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Investment Risk

Investment Risk

| September 11, 2020
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Investment Risk

All of us are exposed to risk each day of our lives, whether it is weather, driving, accidents, or disease, etc.

Likewise, investments are not exempt from risk. In financial terms, risk is the chance that an outcome on investment gains will differ from an expected outcome or return. This could result in a loss of some or all of the original investment.

A comment I often make when talking about investments (and risk) is that there is no perfect investment. Every investment has its’ own element and degree of risk. To expand upon this, every investment has pluses and minuses, hence one of the reasons that there are thousands of investment choices. Just for the sake of trivia, according to a website called Statista1, in 2019, there were 7,945 mutual funds in the United States. Add to this, individual stocks, bonds, exchange traded funds, various types of annuities, structured notes, CDs, retirement plans, options, commodities, cryptocurrencies, etc.

But I digress. To me if there were a perfect investment, it would have a high rate of return, virtually no investment risk, be nontaxable, and liquid. Well, I’m still searching for that perfect investment.

Although there are many different types of investment risk, I would like to touch upon a few.

Business Risk

This is usually associated with the viability and performance of an individual company or enterprise. This would include its stock, bonds or other securities associated with this entity.

Market/Volatility Risk

This is the risk that your investment will decline because of economic developments or other events that affect the entire market. For instance, a mutual fund holding the stocks of 50 different corporations would have very little business risk but would be impacted by market risk.

Credit or Default Risk

This is about whether or not a borrower will be able to pay the contractual interest or principal on its debt obligations. Corporate bonds would be subject to this risk.

Foreign Exchange Risk

When investing in foreign countries, the currency exchange rate can have an impact on the value of an investment. For instance, if you invest in a Canadian stock, even if the stock price rises, you could lose money if you the Canadian dollar depreciates relative to the U.S. dollar.

Liquidity Risk

This pertains to the ability to convert an investment into cash. Generally, investors would demand a premium in exchange for tying up their investment for a period of time.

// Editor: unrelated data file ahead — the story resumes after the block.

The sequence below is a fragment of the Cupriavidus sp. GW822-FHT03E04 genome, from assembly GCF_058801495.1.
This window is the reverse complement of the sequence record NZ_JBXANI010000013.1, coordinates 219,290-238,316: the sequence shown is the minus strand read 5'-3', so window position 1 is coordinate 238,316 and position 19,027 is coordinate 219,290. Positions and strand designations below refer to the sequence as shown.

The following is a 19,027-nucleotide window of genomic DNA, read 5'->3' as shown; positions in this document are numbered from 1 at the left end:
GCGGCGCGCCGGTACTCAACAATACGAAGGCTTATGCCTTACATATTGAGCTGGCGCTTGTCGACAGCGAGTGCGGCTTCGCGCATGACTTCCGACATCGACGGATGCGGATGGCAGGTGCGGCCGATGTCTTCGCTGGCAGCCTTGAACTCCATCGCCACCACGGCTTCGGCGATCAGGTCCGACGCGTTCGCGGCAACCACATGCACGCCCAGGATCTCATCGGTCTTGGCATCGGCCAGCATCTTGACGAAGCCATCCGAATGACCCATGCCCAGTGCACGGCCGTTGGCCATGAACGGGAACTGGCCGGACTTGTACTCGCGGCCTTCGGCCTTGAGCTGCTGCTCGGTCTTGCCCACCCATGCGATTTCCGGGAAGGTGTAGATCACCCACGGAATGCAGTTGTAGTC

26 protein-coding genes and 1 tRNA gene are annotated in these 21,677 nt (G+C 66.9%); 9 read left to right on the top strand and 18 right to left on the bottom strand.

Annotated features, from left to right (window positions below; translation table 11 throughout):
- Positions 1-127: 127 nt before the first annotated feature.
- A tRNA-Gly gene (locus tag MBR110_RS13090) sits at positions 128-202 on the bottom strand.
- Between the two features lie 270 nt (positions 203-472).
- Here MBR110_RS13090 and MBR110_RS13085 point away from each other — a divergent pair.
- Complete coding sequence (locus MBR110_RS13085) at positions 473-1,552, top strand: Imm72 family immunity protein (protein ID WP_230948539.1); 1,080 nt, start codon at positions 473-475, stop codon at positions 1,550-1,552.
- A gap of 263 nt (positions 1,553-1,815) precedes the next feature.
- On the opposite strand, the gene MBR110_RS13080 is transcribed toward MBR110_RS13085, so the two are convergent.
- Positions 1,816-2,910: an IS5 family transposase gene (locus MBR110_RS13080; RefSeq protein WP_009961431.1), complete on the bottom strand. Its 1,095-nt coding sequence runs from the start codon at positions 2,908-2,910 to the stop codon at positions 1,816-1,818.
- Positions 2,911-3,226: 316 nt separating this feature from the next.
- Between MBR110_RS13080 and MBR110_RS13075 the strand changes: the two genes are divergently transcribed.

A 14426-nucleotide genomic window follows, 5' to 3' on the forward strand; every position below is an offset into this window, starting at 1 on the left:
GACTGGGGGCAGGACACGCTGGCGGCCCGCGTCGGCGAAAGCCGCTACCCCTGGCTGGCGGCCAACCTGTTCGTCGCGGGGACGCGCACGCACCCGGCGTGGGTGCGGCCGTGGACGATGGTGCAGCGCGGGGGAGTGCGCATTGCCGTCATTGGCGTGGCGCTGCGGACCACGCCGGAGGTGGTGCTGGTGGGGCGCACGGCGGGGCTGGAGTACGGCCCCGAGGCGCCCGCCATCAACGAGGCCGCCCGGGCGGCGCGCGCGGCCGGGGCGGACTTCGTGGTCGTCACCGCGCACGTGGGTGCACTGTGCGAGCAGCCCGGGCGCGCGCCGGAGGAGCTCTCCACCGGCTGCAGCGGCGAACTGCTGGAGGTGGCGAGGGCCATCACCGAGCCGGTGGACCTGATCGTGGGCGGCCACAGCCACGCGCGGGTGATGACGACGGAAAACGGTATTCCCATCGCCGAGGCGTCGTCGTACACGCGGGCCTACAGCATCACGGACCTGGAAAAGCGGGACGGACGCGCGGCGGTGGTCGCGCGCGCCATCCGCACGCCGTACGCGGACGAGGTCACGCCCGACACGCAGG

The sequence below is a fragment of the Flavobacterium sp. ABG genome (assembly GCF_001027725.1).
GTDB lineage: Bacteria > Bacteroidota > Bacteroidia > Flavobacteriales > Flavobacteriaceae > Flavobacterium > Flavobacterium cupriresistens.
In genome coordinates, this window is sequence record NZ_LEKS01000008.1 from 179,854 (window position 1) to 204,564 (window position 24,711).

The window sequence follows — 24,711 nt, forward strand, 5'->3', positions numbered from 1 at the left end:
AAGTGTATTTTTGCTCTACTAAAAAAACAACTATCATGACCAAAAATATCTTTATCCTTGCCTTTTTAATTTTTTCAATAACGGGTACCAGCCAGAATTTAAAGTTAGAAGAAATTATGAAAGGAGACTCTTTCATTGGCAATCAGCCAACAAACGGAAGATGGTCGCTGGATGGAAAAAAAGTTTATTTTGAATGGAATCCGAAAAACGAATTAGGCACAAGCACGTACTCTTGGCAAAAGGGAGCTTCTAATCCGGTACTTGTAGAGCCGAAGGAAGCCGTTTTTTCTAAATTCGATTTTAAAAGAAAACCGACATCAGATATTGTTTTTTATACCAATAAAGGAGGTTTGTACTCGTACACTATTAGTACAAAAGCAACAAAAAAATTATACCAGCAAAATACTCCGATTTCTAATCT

Interest Rate Risk

This is the risk that the value of an investment can change based upon a change in the absolute level of interest rates, the spread between two rates, or in any other interest rate relationship. Bonds are impacted by this risk. For instance, as interest rates rise, bond prices in the secondary market fall and vice versa.

Inflation or Purchasing Power Risk

The risk that cash flows from an investment won’t be worth as much in the future because of changes in purchasing power, due to inflation. In the case of a taxable investment it is where the “real return” (the return after taxes and inflation) doesn’t keep up with inflation.

For instance, you might be satisfied with an investment that has an interest rate of 2.5% But if you were in the 24% tax bracket, your return would be 1.9% after taxes. If inflation were 2.0%, you would actually have a negative real rate of return. This would not be good if your financial plan was predicted on a real rate of return of 2.5%.

Just as in other areas of your life, you want to manage investment risks to achieve an acceptable level. In this regard, important considerations are: your age, how long before dollars will be needed, what rate of return is needed to accomplish your goal, having sufficient dollars for emergencies, asset allocation, diversification, your risk comfort level and how hands on you want to be (which would be influenced by your investment knowledge).

What I would call your risk tolerance is a very important consideration. It is crucial that, emotionally, you’re able to stick with your investment for the long term. Although not scientific, there are various risk tolerance quizzes/questionnaires that would help determine your risk tolerance. Click here and take a quiz to see what level of risk might appropriate for you. Keep in mind that, as discussed above, there are other important factors that need to be considered when choosing investments. Give us a call and we can discuss your retirement and/or investment plan.


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